Thursday, February 9, 2017

City of Saints and Thieves

Title:  City of Saints and Thieves
Author:  Natalie C. Anderson
Publication Information:  G.P. Putnam's Sons Books for Young Readers. 2017. 432 pages.
ISBN:  0399547584 / 978-0399547584

Book Source:  I received this book through the Penguin First to Read program free of cost in exchange for an honest review.

Opening Sentence:  "If you're going to be a thief, the first thing you need to know is that you don't exist"

Favorite Quote:  "Question:  What is worth more than diamonds and gold? What is the most stable currency? What thing, when stolen, becomes most dangerous and precious of all? Answer:  a secret."

The city of saints and thieves is the fictional Sangui City set in Kenya. The author's note describes it "for those who know Kenya, you can imagine Sangui City as a mix of Mombasa's coastal beauty and Nairobi's hustle." The setting is my primary reason for reading this book. I love books that take me to place I have never been and perhaps may never go. I have never been to Kenya; nor have a I read much about the country.

Interestingly, this book is as much a story of the Democratic Republic of Congo for this is a refugee story. Some of the main characters are those who escape the human rights atrocities in the Congo for the hope of a different life elsewhere. The victims of many of these human rights violations are women. Kenya has become home to many of these refugees; it provides a haven where the refugees can seek safety, peace, and a new beginning. This is not a conflict about which much is written in the Western press. This is my other reason for reading this book.

The beauty of Africa against the troubling acts of humans makes for an interesting contrast. Into this midst is the set the story of Tina or Tiny Girl. She is intelligent, courageous, and fierce. She survives on the streets as a thief, one of the best. She aligns with a local gang called the Goondas, who follow their own code and have their own agenda. Yet, she is very much a loner, not willing to trust or to accept friendship.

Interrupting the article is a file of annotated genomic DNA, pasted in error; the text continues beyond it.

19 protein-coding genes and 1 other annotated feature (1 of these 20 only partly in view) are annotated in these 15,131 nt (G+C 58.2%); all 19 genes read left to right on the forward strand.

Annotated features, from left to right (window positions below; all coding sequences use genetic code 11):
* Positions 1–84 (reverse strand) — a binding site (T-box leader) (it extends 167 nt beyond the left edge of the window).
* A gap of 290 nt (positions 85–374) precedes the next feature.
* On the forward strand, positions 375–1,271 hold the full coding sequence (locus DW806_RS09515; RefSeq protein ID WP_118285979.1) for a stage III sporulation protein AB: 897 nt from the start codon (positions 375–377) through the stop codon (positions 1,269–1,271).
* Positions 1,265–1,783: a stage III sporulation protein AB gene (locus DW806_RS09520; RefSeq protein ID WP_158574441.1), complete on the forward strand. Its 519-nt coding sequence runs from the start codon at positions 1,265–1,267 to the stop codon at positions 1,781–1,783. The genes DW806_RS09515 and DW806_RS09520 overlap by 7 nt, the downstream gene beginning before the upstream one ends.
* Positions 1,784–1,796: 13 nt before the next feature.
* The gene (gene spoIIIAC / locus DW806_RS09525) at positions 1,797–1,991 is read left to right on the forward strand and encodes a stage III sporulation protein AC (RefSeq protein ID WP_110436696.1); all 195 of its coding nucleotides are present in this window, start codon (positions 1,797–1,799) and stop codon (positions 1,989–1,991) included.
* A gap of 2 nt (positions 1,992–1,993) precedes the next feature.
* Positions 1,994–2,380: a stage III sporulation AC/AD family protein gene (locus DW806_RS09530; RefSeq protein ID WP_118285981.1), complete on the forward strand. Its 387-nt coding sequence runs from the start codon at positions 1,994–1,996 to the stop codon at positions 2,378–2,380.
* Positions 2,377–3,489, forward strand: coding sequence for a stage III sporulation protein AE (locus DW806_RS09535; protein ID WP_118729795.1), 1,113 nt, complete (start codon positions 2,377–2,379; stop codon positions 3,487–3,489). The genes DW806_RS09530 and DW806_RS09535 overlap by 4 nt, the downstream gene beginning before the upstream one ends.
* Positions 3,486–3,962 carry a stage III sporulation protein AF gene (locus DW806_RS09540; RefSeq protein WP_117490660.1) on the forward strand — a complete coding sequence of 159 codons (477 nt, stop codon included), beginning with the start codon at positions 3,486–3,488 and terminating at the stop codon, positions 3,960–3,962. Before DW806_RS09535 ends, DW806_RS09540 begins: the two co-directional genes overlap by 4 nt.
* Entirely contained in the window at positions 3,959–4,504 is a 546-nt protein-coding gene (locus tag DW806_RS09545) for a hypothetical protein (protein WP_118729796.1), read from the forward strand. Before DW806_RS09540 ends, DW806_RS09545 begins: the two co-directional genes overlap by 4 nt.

What drives Tina is revenge. She wants to avenge the murder of her mother. She believes Roland Greyhill, her mother's former employer, is responsible. When a job for the Goondas brings her back to the Greyhill estate, Tina believes it is her opportunity for vengeance.

As you might suspect, things are not quite as they seem. People are not who they seem. The ensuing drama of Tina, the Goondas, and the Greyhills weaves in past and present to bring in the history, to solve the mystery, and to complete Tina's coming-of-age story.

Given the age of the main characters, this book has very much of a young adult feel. The issues it deals with though involve murder and violence against women. So, parents beware. Determine the appropriateness for your teen. For me, this book is definitely on the older side of young adult.

The two challenges I find in this book is that at times, it is a slow read. This is surprising because the book seems centered around action. The center portion of the book particularly seems drawn out and too long. The beginning third and the final third are enough to surmise the entire plot.

The other challenge is the ending. It wraps everything up too neatly with no loose ends. Life is not that neat, and in a place torn apart by civil war and violence, life is definitely not that neat.

These two factors keep this book from a higher rating, but given that it is the author's debut novel, it promises good things to come.

Please share your thoughts and leave a comment. I would love to "talk" to you.

No comments:

Post a Comment